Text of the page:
How to spend two days in Ho Chi Minh City

Sweaty and tired after another night (and most of the day) train, we treated ourselves to a taxi from the station to our hostel just off Pham Ngu Lao road. A quick nap and then it was out to eat! We found a rooftop, ordered some beers and barbequed strips of marinated venison on our in-table grill (so much for not wanting to cook). Delicious, cheap and there was even some soccer on the TV for Leigh.

The next day I walked across town to the War Remnants Museum, which Leigh had visited when we first arrived (while I napped). The installations here were more difficult to process than the Peace Memorial Museum in Hiroshima. The names hint a little bit at the difference – while the museum in Hiroshima is almost clinical in its description of both sides of the story, the War Remnants Museum is not so finely unbiased.

It was really interesting (and confronting) to read through the exhibits relating to Agent Orange, dioxin and the affects chemical warfare has had on Vietnamese communities (and some American families) exposed to it during the war. The english-language translations of plaques were the best we’ve come across in Vietnam as well, which helps to get more out of the displays. I spent an hour and a half and probably could have spent longer if I was happy jostling around in the crowd.

As I made my way downstairs to leave the clouds broke and all of a sudden there were sheets and sheets of big fat raindrops falling like theatre curtains outside. I waited nearly 15 minutes, made another pass around the beautiful black-and-white photography exhibit downstairs, then gave up and walked home in the rain… which gave me a great excuse to take up some of the offers being promoted by spas and salons up and down the street. Three hours of pampering ensued for under £20, I don’t think I’ve smelled so nice since we left the UK!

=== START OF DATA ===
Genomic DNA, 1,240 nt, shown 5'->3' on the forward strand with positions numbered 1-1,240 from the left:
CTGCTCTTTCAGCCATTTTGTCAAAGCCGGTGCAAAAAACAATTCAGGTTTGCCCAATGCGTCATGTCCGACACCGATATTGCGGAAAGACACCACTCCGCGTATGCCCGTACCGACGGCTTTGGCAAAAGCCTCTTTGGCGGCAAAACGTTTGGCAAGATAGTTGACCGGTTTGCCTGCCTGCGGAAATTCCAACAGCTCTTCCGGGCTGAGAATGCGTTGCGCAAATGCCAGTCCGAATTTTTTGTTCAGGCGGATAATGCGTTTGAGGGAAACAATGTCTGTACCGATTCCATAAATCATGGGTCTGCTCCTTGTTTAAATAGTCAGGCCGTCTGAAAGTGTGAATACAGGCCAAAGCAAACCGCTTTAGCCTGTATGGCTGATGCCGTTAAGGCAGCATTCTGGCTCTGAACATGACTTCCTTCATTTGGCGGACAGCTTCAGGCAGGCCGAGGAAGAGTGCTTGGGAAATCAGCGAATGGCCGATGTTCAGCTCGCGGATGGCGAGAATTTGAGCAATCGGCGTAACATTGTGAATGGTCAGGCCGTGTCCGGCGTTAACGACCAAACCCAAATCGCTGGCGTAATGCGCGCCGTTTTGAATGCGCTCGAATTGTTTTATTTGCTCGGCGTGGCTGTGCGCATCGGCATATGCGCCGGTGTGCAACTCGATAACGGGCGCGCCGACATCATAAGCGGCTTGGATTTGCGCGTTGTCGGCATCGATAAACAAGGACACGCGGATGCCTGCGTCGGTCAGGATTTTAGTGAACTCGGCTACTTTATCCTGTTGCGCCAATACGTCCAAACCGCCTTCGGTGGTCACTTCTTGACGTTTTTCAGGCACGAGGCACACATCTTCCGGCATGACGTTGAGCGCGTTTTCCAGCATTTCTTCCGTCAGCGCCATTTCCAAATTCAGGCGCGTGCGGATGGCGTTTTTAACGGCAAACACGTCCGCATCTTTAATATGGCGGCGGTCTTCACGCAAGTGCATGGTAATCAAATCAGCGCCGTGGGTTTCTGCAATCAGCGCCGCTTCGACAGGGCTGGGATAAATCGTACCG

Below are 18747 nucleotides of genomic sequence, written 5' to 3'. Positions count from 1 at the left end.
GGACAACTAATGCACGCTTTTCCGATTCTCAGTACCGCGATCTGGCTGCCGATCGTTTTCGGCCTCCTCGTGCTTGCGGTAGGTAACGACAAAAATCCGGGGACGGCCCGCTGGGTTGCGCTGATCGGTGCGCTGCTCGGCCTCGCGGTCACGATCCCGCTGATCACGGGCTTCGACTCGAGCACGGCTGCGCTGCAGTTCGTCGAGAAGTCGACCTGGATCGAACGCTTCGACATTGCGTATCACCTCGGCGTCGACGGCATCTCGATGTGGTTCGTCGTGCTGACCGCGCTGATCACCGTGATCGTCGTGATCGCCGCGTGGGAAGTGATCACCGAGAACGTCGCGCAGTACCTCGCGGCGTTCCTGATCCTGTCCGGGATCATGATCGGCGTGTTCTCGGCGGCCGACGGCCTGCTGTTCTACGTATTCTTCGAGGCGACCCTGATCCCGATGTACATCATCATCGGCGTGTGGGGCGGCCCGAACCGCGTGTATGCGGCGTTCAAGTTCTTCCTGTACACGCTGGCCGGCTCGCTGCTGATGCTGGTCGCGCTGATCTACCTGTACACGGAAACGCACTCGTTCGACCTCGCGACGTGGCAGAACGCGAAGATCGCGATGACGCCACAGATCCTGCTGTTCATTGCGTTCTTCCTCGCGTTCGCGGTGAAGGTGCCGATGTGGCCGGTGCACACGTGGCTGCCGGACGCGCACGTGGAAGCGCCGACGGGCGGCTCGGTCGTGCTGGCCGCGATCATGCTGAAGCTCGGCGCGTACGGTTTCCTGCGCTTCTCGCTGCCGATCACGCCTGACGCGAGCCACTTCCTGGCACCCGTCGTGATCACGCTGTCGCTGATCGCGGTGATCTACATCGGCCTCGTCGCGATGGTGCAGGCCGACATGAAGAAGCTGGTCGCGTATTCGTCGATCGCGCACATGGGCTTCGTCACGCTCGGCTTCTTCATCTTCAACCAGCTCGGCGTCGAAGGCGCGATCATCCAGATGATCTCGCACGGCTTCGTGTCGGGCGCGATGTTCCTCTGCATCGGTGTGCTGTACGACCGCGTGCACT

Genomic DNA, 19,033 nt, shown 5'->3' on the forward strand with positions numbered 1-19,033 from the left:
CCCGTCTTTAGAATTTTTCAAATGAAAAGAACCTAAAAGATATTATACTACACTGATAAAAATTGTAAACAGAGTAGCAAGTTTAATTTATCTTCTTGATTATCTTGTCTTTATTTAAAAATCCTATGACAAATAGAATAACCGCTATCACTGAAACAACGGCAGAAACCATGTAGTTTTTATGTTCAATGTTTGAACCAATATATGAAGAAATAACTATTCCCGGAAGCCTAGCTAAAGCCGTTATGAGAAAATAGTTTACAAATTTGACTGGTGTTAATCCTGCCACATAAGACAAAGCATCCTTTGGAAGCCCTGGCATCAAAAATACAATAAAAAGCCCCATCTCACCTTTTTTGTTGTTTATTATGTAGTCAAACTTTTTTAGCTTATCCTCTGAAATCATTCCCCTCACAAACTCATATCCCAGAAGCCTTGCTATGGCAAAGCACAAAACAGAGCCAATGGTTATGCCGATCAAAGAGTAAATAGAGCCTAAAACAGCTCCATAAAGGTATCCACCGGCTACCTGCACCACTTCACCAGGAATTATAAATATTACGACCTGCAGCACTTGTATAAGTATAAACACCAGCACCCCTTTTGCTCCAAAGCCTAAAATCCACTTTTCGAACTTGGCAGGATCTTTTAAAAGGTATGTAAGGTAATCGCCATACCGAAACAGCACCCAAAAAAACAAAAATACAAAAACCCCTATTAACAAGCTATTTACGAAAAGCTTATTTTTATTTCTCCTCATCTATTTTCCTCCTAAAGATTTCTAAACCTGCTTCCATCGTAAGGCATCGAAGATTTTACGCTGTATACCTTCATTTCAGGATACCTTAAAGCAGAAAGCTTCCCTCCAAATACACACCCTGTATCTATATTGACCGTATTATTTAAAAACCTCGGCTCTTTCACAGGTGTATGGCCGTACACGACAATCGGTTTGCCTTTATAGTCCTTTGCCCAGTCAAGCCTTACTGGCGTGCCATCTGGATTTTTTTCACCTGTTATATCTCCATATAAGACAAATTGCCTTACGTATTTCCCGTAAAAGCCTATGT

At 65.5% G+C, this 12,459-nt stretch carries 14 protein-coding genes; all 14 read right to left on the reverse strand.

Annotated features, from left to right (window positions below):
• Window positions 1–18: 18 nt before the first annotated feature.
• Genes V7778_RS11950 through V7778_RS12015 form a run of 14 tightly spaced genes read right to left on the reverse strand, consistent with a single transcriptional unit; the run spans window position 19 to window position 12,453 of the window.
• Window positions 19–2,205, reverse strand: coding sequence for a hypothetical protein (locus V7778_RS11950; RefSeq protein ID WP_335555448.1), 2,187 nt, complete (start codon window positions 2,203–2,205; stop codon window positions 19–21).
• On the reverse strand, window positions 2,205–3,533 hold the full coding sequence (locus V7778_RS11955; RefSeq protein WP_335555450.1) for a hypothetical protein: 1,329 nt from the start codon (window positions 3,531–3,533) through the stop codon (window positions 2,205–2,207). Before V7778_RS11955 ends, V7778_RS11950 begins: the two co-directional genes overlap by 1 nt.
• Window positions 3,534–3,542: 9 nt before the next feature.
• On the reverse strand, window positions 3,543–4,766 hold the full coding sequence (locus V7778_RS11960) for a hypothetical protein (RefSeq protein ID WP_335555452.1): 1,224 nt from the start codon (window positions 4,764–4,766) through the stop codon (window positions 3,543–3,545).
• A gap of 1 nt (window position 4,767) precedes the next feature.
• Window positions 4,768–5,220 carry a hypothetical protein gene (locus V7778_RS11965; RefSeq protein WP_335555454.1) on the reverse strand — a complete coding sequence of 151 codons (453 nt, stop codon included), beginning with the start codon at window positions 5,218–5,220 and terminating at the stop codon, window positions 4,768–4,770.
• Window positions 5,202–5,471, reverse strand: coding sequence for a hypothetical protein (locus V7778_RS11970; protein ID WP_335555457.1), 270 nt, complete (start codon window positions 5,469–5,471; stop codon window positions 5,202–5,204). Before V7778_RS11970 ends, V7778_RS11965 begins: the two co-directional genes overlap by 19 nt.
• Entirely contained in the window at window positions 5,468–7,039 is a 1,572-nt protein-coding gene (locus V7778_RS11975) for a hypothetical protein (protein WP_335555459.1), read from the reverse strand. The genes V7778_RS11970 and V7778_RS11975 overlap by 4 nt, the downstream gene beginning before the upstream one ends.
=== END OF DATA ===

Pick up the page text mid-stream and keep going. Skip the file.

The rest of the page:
That night we booked our trip from HCMC to Pnom Penh, a three-day tour that would take us through the delta in the south of the country before sweeping up a river to Cambodia’s capital. We still had one more day before we left though and for once, Leigh had something he really wanted to see: the Museum of Traditional Vietnamese Medicine. We started on the top floor and worked our way down through not-so-well translated exhibits that showed the development of traditional medicine over several hundred years. I have to admit that my favourite part was where we got to dress up and stand behind the dispensary for photos! There was a short documentary at the end which caught us up to modern day practices and how drugs are being developed from the same plants that have been used for hundreds of years, then it was out through the gift shop (where Leigh bought a tiny pot of peppermint oil to help breathe through his old-man nose).

We walked back in the direction of the hostel and split up when we got close: I wanted to keep walking and Leigh wanted to go back (there was probably a Forumla 1 race or football game he had to watch). I didn’t do anything special, just walked. Through the park, down a highway, around the outside of the backpacker district then straight through it. I didn’t understand a word of what people around me were saying and I got lost a few times but I found my way back in the end, where I got to pack (again) and made sure I had an early night ahead of our early start the next day.

 

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